1990 Ford Fairmont Ghia 3.9 MPEFI L6 from Australia and New Zealand
Cheap as Chips Grand Tourer
The only thing that has gone wrong with the car in my brief time (about 1.5 months) of owning it has been a rusted metal pipe that carries water to the engine and so has developed a leak.
I purchased my beautiful 1990 EA Series 2 Ford Fairmont Ghia in August 2007 to replace my old Falcon S that was wearing out a bit.
It was and is in immaculate condition save a few extremely minor details such as some small stone chips and a cigarette burn on the passenger seat.
The Muliport Inline six of the ghia gains an additional 19KW and 26NM on the Falcons 120KW 311NM engine for a total of 139KW and 338NM. Off the line it is barely faster, but as speed and revs build the difference is really noticeable.
The gearing is very tall as is typical for a ford and allows for quiet and relaxed highway cruising at speeds of 160+ km/h, but it still rips to 100 from standstill in the high seven/low eight second range. High speed in gear acceleration is very strong, the gearbox downshifts eagerly and the engine revs more strongly than the Central Fuel Injected Falcon Motor.
The manual override isn't the best as there is a slight pause between moving the shifter and the gearshifts.
The cars primitive leaf springs certainly show when cornering, while it is stable at higher speeds it breaks traction very easily at lower speeds especially in the wet, despite large 65/205 mag wheels.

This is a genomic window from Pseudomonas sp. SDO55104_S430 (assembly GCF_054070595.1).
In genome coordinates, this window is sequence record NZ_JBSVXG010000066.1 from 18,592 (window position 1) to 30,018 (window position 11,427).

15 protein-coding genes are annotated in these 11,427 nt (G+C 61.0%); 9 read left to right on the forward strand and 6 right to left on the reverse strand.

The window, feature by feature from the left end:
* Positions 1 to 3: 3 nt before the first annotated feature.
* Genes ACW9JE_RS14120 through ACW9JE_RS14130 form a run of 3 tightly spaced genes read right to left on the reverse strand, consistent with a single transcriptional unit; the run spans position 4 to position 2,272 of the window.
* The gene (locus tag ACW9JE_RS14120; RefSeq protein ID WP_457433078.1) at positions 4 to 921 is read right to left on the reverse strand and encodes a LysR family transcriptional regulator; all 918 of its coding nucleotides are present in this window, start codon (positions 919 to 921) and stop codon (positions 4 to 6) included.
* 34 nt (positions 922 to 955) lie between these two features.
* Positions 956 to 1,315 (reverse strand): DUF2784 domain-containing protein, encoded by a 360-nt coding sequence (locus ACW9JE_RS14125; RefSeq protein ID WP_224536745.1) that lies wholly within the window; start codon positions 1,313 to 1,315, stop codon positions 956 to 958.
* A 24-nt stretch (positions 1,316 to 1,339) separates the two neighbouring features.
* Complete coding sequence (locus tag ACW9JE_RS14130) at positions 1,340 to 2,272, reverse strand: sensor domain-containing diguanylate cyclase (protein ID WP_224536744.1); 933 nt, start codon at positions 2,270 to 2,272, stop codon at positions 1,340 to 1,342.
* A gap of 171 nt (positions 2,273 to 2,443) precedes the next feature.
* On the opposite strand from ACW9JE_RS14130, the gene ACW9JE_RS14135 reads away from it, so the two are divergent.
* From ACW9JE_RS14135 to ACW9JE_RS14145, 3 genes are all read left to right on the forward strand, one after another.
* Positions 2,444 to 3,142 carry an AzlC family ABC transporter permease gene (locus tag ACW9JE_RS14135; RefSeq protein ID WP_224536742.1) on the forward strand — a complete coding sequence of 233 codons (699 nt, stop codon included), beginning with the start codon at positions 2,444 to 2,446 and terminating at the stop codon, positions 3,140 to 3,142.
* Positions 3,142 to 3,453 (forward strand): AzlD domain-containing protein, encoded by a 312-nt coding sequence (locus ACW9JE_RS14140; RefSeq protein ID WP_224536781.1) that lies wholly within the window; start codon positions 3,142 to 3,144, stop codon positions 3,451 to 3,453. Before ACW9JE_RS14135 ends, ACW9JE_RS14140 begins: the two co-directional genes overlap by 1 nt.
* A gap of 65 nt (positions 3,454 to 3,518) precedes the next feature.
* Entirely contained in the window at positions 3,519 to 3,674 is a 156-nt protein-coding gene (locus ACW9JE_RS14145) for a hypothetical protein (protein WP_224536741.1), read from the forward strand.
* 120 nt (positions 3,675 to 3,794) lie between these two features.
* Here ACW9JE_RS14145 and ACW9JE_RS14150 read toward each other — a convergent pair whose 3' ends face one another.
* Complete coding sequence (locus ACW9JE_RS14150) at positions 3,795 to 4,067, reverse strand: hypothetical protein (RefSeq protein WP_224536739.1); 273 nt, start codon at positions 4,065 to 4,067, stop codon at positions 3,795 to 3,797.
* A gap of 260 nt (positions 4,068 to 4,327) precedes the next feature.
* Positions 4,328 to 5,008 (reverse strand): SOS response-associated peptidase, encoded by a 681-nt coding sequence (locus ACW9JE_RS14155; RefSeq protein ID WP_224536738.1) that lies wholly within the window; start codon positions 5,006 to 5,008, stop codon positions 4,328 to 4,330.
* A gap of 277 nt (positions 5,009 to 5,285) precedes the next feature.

Despite being very large and heavy, the ghia is as easy to maneuver and handle as any small sedan due to its feather light power steering. The power assistance is very strong at low speeds and allows for easy parking, but unlike my old falcon doesn't twitch as much at higher speeds as the assistance decreases.
The seats are very comfortable and supportive with side bolsters for the driver and passenger and are made of a very nice soft plush velour material. The controlls and instruments are excellent and intuitively layed out, a large digital speedometer nicely contrasts the analog rev counter.
The Trip computer seems to be very accurate to within a few kilometers of what it predicts and also beeps to warn of low fuel levels or faults/hazards.
Economy is quite good for a large car with the trip computer showing around 14 litres per 100 kms when driven sedately.
To put it simply, this big Ford has all the power, performance and features if not the handling of a European sports sedan, for a small fraction of the price. 2000 dollars is cheap indeed for such a pleasing car to drive and own.
Would you buy another car from this manufacturer? Yes
Review Date: 29th October, 2007